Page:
We are committed to providing you with a productive and privacy-friendly website experience. Like most websites you visit, TrustArc and third parties authorized by us place small snippets of code (often called cookies and trackers) on your computer for things like keeping track of your viewing preferences, allowing you to view videos and share content via social media sites, and collecting information (often called site analytics) to help us understand how our site us used. You can elect to change your cookie preferences by clicking on the View cookie settings link.
Shell’s strategy and financial framework are designed to manage through multi-year macroeconomic cycles and multi-decade investment and returns programmes. We balance near-term affordability and cost trends with the fundamentally long-term nature of our industry.
Cash flow priorities
Priorities for cash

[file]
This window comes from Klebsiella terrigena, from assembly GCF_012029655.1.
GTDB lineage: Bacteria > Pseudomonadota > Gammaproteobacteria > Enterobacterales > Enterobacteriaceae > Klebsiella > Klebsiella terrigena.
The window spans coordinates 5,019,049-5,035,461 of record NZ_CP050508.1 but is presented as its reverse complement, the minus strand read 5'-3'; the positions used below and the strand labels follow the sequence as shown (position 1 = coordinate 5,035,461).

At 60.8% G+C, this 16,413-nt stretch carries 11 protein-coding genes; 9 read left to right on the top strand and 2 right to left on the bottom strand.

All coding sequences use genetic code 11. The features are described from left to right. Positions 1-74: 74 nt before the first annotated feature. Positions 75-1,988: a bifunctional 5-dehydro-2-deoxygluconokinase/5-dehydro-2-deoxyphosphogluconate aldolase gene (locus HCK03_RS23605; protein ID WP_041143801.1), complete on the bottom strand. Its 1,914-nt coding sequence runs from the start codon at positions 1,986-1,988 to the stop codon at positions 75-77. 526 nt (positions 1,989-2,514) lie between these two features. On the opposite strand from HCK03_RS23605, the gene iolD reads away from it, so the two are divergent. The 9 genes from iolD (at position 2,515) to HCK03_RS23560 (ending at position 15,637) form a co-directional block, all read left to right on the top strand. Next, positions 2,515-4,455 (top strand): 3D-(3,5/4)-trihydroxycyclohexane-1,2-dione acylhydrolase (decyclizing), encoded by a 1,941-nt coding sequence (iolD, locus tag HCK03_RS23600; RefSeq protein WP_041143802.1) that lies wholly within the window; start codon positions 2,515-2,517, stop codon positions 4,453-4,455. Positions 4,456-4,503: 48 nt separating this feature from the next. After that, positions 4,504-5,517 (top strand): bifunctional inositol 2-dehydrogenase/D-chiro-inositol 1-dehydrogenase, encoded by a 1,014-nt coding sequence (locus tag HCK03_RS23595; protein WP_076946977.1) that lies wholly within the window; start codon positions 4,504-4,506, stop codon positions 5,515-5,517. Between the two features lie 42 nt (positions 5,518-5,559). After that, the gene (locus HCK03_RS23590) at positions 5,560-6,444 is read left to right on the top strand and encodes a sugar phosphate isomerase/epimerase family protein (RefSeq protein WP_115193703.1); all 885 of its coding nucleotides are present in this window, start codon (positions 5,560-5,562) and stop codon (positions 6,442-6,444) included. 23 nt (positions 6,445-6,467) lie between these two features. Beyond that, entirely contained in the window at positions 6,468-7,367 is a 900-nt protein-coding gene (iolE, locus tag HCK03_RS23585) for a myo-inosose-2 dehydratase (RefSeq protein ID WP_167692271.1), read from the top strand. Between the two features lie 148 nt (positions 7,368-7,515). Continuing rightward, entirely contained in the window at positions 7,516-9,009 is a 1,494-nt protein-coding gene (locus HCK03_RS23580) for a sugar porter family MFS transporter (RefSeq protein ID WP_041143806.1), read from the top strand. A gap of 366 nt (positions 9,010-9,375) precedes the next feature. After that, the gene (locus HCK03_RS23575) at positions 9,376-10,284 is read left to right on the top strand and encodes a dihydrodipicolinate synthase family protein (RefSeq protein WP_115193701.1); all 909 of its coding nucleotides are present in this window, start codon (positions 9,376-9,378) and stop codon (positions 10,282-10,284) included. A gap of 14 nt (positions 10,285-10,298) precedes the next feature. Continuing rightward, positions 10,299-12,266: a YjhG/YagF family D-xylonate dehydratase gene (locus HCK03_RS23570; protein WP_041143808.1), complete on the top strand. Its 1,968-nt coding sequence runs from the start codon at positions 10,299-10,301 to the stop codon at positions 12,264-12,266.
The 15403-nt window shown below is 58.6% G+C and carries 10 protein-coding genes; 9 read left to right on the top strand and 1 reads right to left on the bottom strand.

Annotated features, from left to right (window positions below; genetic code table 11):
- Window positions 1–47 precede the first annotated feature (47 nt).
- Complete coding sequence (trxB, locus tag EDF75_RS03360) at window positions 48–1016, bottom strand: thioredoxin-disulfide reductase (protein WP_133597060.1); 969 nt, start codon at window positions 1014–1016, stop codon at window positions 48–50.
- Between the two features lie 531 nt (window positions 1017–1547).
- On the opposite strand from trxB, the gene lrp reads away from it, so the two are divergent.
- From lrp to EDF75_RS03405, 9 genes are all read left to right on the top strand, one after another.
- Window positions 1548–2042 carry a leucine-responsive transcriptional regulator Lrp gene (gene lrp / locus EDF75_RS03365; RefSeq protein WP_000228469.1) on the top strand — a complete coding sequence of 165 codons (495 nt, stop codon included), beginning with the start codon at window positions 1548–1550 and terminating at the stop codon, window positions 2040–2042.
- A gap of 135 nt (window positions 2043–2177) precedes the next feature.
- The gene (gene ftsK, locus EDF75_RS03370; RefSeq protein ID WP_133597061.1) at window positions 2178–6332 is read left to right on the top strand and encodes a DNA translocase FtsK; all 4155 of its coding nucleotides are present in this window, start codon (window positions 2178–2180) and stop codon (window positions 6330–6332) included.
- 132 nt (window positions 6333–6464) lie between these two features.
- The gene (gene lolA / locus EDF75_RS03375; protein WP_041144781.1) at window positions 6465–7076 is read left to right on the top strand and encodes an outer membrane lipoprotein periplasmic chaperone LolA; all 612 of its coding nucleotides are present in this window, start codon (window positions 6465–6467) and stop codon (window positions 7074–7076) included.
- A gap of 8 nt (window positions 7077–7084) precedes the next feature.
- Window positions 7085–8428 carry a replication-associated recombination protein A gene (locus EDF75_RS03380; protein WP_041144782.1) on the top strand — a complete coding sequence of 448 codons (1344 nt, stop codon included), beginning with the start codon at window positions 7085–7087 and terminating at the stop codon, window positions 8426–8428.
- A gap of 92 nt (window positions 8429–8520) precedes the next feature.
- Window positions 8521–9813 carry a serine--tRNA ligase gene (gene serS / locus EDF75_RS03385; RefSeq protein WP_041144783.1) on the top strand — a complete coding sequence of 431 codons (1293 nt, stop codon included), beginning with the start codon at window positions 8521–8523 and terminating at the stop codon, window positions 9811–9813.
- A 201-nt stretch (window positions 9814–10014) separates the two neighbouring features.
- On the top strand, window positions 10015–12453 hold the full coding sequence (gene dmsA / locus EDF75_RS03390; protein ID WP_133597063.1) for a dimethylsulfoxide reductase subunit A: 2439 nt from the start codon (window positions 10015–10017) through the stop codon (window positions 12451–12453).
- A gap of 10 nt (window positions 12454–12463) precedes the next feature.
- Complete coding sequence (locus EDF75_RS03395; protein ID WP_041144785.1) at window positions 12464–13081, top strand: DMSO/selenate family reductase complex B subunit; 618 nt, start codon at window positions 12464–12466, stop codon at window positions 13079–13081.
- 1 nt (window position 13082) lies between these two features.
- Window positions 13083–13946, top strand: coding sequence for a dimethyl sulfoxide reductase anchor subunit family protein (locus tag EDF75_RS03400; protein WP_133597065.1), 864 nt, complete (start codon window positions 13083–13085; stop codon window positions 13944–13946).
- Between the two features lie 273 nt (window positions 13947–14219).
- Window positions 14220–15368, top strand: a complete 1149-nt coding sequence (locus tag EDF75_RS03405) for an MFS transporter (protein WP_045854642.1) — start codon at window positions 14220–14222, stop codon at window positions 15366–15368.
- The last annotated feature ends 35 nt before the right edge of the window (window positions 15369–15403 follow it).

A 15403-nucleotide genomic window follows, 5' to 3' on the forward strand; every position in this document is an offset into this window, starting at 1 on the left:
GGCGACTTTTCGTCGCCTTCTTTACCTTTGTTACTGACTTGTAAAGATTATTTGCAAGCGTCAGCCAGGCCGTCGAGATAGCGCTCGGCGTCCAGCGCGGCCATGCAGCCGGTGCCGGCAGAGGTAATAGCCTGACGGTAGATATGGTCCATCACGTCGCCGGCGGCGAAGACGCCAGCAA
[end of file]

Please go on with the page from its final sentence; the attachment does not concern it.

Buybacks & capital investment
Continue to reduce gearing to 20%
Cancel scrip dividend
Buy back shares
Progress towards a world-class investment case Increase shareholder distributions
Our priorities for cash flow are reducing debt and paying dividends, followed by a balance of share buybacks and capital investment.
Shell’s dividend distributed in 2017 was $15.6 billion. Our dividend policy is to grow the US dollar dividend through time, in line with our view of Shell’s underlying earnings and cash flow. When setting the dividend, the Board looks at a range of factors, including the macroeconomic environment, the current balance sheet and future investment plans.
The company's progress and the confidence in our financial framework enabled the Board to cancel the Scrip Dividend Programme, starting with the payment of the fourth quarter 2017 dividend. With the cancellation now behind us and with strong performance and delivery against our commitments, we are entering the next phase in delivering a world-class investment case.
We will maintain our commitment to the financial framework, continue to grow the company and look to increase shareholder distributions over time. The company is confirming the plans for share buybacks of at least $25 billion in the period 2017-2020, subject to progress with debt reduction and recovery in oil prices.
We continue to manage four cash flow levers: divestments, reduced capital investment and operating expenses, and delivering new projects that will add significant cash flow.